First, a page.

"The world is your waterbed," Smithfly says on its site. But the big difference is that no one has ever had to worry about falling asleep and then drowning on their waterbed.

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While it is possible that one could wade into the water, unzip the tent, have a pleasant slumber, and wake up in the morning feeling safe and refreshed, there are countless things that could go terribly wrong.

The tent could float down the river and you wake up in the middle of nowhere.

You could have to go to the bathroom in the middle of the night.

This guy.

It could spring a leak and you could drown while wrapped up in eight feet of heavy nylon.

A strong current could tip the tent-boat over.

There isn't any way to steer the darn thing.

This guy.

Mashable shared a charming video of the tent on Twitter and it was greeted with a chorus of people sharing the many ways one could die while staying the night in the Shoal Tent.

Oh yeah, it's expensive, too.

Even though the general public seems to think the Shoal Tent is a terrible idea, according to the Smithfly's website, it's currently sold out due to "popular demand" and it will be "available in 6-8 weeks." Oh, and did we mention it costs $1,999?

via zoezimmm / Imgur

There are few more perniciously dangerous conspiracy theories being shared online than the idea that vaccines cause autism.

This has led to a decline in Americans vaccinating their children, resulting in a massive increase in measles. This year has already seen over 1,200 cases of measles, a disease that was eradicated in the U.S. nearly 20 years ago.

A 2015 Pew Research study found that 83% of Americans think the measles vaccine is safe, while 9% think it's not. Another 7% are not sure. But when you look at the polls that include parents of minors, the numbers get worse, 13% believe that the measles vaccine is unsafe.

There is zero truth to the idea that vaccines cause autism. In fact, a recent study of over 650,000 children found there was no link whatsoever.

RELATED: A new study of over 650,000 children finds — once again — that vaccines don't cause autism

A great example of the lack of critical thinking shown by anti-vaxxers was a recent exchange on Facebook shared to Imgur by zoezimmm.

A parent named Kenleigh at a school in New Mexico shared a photo of a sign at reads: "Children will not be enrolled unless an immunization record is presented and immunizations are up-to-date."

This angered a Facebook user who went on a senseless tirade against vaccinations.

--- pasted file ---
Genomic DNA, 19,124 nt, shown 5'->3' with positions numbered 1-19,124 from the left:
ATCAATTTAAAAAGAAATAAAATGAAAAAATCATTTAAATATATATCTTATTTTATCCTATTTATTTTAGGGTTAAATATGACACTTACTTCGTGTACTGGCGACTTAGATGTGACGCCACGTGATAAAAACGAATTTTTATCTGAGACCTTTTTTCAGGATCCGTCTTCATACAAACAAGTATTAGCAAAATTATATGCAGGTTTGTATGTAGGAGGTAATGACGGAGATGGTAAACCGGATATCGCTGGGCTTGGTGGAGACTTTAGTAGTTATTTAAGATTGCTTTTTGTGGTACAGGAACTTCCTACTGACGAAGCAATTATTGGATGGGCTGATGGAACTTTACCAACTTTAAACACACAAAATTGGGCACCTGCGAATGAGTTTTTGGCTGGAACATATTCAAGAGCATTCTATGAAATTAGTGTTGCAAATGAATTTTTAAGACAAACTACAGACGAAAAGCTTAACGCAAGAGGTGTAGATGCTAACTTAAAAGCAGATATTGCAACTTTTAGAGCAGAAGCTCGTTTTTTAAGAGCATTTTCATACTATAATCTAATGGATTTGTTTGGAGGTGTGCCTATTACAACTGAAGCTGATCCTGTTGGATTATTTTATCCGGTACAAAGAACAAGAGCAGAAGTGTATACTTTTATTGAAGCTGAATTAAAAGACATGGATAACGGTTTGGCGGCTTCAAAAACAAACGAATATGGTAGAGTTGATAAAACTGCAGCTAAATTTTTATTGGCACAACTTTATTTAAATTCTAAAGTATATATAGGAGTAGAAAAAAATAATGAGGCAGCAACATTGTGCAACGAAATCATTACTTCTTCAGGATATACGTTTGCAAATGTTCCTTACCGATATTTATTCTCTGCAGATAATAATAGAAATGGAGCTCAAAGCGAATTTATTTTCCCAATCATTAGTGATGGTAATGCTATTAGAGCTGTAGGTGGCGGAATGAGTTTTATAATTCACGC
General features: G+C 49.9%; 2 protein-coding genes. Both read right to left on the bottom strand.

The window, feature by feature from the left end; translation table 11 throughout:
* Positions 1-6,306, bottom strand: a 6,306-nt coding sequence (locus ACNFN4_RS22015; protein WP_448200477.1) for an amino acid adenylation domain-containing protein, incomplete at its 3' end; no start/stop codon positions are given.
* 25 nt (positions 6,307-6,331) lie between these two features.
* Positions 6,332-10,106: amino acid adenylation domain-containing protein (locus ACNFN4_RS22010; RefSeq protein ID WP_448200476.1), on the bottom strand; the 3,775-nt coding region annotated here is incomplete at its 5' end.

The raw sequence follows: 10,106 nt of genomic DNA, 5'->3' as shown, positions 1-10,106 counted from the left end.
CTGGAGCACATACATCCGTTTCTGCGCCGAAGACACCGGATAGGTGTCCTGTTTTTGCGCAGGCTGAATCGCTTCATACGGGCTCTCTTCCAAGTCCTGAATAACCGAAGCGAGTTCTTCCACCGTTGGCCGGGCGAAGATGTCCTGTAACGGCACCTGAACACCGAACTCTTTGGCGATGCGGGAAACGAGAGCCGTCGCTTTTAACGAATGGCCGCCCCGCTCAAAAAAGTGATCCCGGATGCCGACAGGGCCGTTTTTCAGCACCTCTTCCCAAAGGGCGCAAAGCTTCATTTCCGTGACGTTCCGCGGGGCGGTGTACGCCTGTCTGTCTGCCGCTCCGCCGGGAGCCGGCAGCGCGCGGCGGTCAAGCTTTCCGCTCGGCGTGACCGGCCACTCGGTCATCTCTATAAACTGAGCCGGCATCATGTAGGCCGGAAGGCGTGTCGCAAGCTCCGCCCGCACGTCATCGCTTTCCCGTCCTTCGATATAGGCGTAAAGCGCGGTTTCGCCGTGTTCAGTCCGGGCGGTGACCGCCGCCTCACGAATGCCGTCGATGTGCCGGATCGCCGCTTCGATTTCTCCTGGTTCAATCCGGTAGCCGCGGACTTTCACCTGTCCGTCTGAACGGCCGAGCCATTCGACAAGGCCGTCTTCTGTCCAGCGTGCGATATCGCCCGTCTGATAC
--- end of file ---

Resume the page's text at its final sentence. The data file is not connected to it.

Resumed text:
"That's fine, I'll just homeschool my kids," she wrote. At least they won't have to worry about getting shot up in school or being bullied, or being beat up / raped by the teachers!"

To defend her anti-vaccination argument, she used a factually incorrect claim that Amish people don't vaccinate their children. She also incorrectly claimed that the MMR vaccine is ineffective and used anecdotal evidence from her and her father to claim that vaccinations are unnecessary.

She also argued that "every human in the world is entitled to their own opinion." Which is true, but doesn't mean that wildly incorrect assumptions about health should be tolerated.

She concluded her argument with a point that proves she doesn't care about facts: "It doesn't matter what you say is not going to change my mind."

RELATED: 12 medical professionals shared their most memorable anti-vaxxer stories and you won't stop face-palming

While the anti-vaxxer was incorrect in her points, it must also be pointed out that some of the people who argued with her on Facebook were rude. That should never be tolerated in this type of discourse, but unfortunately, that's the world of social media.

Here's the entire exchange:

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The post received a ton of responses on imgur. Here are just a few:

"'In my opinion...' 'I believe...' That's not how facts work."

"You're entitled to your opinion. And everyone else is entitled to call you a dumbass."

"'What I do with my children is no concern to you at all.' Most of the time, true. When your kid might give mine polio, not true."

"If my child can't bring peanut butter, your child shouldn't bring preventable diseases."

It's important to call out people who spread dangerous views, especially how they pertain to health, on social media. But people should do so with respect and civility.


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He risked his life to leave a "historical record of our martyrdom."

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Throughout the war, over 210,000 people would be imprisoned in Lodz.

Among those held captive was Henryk Ross. He was a Jewish sports photographer before the Nazi invasion and worked for the the ghetto's Department of Statistics during the war. As part of his official job, he took identification photos of the prisoners and propaganda shots of Lodz' textile and leather factories.

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Neil Strassner was just passing through airport security, something he does on a weekly basis as part of his job. That's when a contract airport security employee handed him a small piece of folded cardboard. Strassner, 40, took the paper and continued on his way. He only paused when he heard the security employee shouting back at him, "You going to open the note?"

When he unfolded the small piece of paper, Strassner was greeted with an unprompted insult. "You ugly!!!"